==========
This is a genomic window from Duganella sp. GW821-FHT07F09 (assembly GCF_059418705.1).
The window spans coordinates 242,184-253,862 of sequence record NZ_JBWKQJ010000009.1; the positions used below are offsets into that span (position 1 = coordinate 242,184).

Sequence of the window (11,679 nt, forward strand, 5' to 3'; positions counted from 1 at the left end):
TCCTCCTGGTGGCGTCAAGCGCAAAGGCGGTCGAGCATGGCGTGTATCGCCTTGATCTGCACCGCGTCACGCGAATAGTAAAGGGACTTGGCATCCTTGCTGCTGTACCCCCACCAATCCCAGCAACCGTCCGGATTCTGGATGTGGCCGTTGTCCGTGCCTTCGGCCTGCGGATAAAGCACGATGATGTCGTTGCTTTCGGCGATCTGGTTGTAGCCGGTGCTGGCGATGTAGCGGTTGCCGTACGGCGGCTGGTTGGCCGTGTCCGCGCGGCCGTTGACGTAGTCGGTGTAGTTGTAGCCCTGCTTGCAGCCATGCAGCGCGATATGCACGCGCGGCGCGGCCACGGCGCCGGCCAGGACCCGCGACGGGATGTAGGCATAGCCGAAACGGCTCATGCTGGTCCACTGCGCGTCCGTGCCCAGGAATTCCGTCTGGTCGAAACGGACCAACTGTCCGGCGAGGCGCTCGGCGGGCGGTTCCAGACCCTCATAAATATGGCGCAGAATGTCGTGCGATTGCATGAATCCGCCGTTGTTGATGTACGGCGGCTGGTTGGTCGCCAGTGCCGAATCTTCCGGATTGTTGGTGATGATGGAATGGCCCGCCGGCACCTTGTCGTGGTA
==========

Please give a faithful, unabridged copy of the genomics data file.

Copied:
This is a genomic window from Duganella sp. GW821-FHT07F09 (assembly GCF_059418705.1).
The window spans coordinates 242,184-253,862 of sequence record NZ_JBWKQJ010000009.1; the positions used below are offsets into that span (position 1 = coordinate 242,184).

Sequence of the window (11,679 nt, forward strand, 5' to 3'; positions counted from 1 at the left end):
TCCTCCTGGTGGCGTCAAGCGCAAAGGCGGTCGAGCATGGCGTGTATCGCCTTGATCTGCACCGCGTCACGCGAATAGTAAAGGGACTTGGCATCCTTGCTGCTGTACCCCCACCAATCCCAGCAACCGTCCGGATTCTGGATGTGGCCGTTGTCCGTGCCTTCGGCCTGCGGATAAAGCACGATGATGTCGTTGCTTTCGGCGATCTGGTTGTAGCCGGTGCTGGCGATGTAGCGGTTGCCGTACGGCGGCTGGTTGGCCGTGTCCGCGCGGCCGTTGACGTAGTCGGTGTAGTTGTAGCCCTGCTTGCAGCCATGCAGCGCGATATGCACGCGCGGCGCGGCCACGGCGCCGGCCAGGACCCGCGACGGGATGTAGGCATAGCCGAAACGGCTCATGCTGGTCCACTGCGCGTCCGTGCCCAGGAATTCCGTCTGGTCGAAACGGACCAACTGTCCGGCGAGGCGCTCGGCGGGCGGTTCCAGACCCTCATAAATATGGCGCAGAATGTCGTGCGATTGCATGAATCCGCCGTTGTTGATGTACGGCGGCTGGTTGGTCGCCAGTGCCGAATCTTCCGGATTGTTGGTGATGATGGAATGGCCCGCCGGCACCTTGTCGTGGTA